Ira Glasser and the progressive case for free speech

August 3, 2018

I’m a shamelessly partisan person. I’ve worked on Democratic campaigns, I’m the vice president of Vanderbilt College Democrats, and I once paid over $100 to see a live taping of Pod Save America, a podcast hosted by former Obama staffers (worth it). Friends, acquaintances, and strangers have all asked me why I wanted to work for an organization that defends all speech, rather than a more partisan cause that I support, like economic equality or women’s reproductive rights. Until this weekend, I didn’t quite have a coherent answer beyond “freedom of speech has to be for everyone!” — which, I’ll be the first to admit, doesn’t always change minds.

If I’ve faced this questioning after working for FIRE for only a few short weeks, I can’t imagine the kind of inquisitions that Ira Glasser, the Friday Keynote speaker at the FIRE Student Network Summer Conference, faced during his tenure at the ACLU. Glasser helmed the ACLU as executive director from 1978 to 2001. Glasser has defended the First Amendment rights of everyone, from Nazis planning to march through Skokie, Illinois to teachers attempting to teach evolution in deeply religious southern states. Glasser said that during his tenure at the ACLU he was known as two things: an advocate for racial equality, and a free speech absolutist.

At the conference, Glasser gave a compelling 50-minute presentation on the history and necessity of the First Amendment to advancing civil rights causes in America, stressing both the importance of the non-partisan nature of the First Amendment, and of defending all who have had their civil liberties violated. Here are the three lessons I took away from Glasser’s keynote:

Power, even democratic power, is an antagonist of liberty.

Glasser started his presentation by stressing the difference between democracy and liberty. Democracy, which is the power to self-govern, vote, and participate in the political process, doesn’t necessarily go hand-in-hand with liberty, which is the protection of the rights of everyone, including minorities. Glasser stressed that governments, even democratically elected ones, often seek to infringe on the rights of those who disagree with them.

When I first started looking into the suppression of free speech on campus, I thought that in most if not all cases, the school administration was behind the attempt to suppress or censor students. In some cases, however, it is the students themselves calling for the censorship of their peers. (See, for example, Wesleyan University’s student newspaper boycott in 2015.) As Glasser noted, even democratic majorities can impose restrictions on the civil liberties of their peers in the minority.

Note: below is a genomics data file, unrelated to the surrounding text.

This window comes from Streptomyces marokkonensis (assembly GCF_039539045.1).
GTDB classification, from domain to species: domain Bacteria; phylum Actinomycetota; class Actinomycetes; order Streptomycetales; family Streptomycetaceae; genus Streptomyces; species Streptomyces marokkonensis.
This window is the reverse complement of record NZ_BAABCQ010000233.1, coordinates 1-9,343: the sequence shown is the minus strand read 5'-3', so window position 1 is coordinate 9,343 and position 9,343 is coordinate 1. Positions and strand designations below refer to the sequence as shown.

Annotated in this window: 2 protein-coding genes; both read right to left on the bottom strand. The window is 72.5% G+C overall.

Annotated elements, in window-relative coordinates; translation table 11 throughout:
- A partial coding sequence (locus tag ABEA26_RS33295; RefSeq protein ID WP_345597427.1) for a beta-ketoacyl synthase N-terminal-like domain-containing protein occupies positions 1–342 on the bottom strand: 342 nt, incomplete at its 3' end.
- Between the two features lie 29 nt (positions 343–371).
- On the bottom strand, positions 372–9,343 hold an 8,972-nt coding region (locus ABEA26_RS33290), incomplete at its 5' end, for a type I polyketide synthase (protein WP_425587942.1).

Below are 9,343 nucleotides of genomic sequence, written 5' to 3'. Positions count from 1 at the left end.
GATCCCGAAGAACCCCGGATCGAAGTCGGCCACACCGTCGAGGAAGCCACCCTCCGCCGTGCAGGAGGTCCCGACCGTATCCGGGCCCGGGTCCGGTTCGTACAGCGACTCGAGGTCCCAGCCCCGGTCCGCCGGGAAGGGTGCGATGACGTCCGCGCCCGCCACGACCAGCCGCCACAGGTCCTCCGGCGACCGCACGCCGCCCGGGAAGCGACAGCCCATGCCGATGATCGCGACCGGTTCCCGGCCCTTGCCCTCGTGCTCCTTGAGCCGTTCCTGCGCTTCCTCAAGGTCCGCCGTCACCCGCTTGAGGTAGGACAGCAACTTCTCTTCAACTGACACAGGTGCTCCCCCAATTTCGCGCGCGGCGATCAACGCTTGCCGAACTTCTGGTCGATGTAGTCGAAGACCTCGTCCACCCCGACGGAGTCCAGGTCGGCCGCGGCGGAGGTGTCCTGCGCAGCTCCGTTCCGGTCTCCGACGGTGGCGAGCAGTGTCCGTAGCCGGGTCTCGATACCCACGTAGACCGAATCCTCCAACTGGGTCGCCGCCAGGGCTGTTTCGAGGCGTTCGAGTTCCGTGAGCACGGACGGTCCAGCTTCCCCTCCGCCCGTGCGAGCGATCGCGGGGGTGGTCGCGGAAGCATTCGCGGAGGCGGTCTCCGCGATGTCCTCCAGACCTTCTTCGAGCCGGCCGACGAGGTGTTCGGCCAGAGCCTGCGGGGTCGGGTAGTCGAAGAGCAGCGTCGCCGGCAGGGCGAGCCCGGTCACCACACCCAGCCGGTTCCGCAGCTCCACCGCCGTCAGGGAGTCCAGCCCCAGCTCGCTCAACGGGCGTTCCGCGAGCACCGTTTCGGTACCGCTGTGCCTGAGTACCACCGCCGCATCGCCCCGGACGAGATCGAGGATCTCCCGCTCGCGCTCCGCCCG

The purpose of civil rights organizations should be to restore power to those who have had their liberty infringed upon, regardless of who they are.

The ACLU and other civil rights organizations were created to defend these liberties that are enumerated in and protected by the Bill of Rights. Glasser stressed that civil rights organizations, including the ACLU and FIRE, shouldn’t pick their cases based on prevailing political views or popular opinion. In his view, an organization can pick an issue to defend, but the “government picks the cases” by deciding who to censor. This is why FIRE is committed to being a nonpartisan organization dedicated to defending the speech of all students from those who would seek to censor it. It is antithetical to the concept of civil liberties to only defend the rights of the majority.

Freedom of speech is a progressive idea.

Finally, Glasser addressed an idea that I’ve been trying to explain since even before I started at FIRE. He noted that although many perceive conservatives to be more concerned about the preservation of free speech on campus, in reality, free speech is essential to the progressive cause. All progressive and civil rights leaders have needed free speech to allow their movements to, as Glasser put it, “start, build momentum, grow, flourish, and pursue [their] ends.” Freedom of speech is the freedom to promulgate and spread the progressive ideas that I believe have allowed our society to grow; that freedom, however, cannot be limited only to those who express progressive views.

Glasser argues that the only alternative to letting those in power make censorship decisions, which are often fallible and politically motivated, is to let everyone speak. David Cole, the current national legal director of the ACLU, made much the same argument in The New York Times late last month. I for one agree with them, and will continue fighting for the rights of everyone to speak their minds long after I leave this internship.


Ira Glasser’s keynote speech is available to watch on FIRE’s YouTube channel.

Miranda Cross is a FIRE intern and a rising junior at Vanderbilt University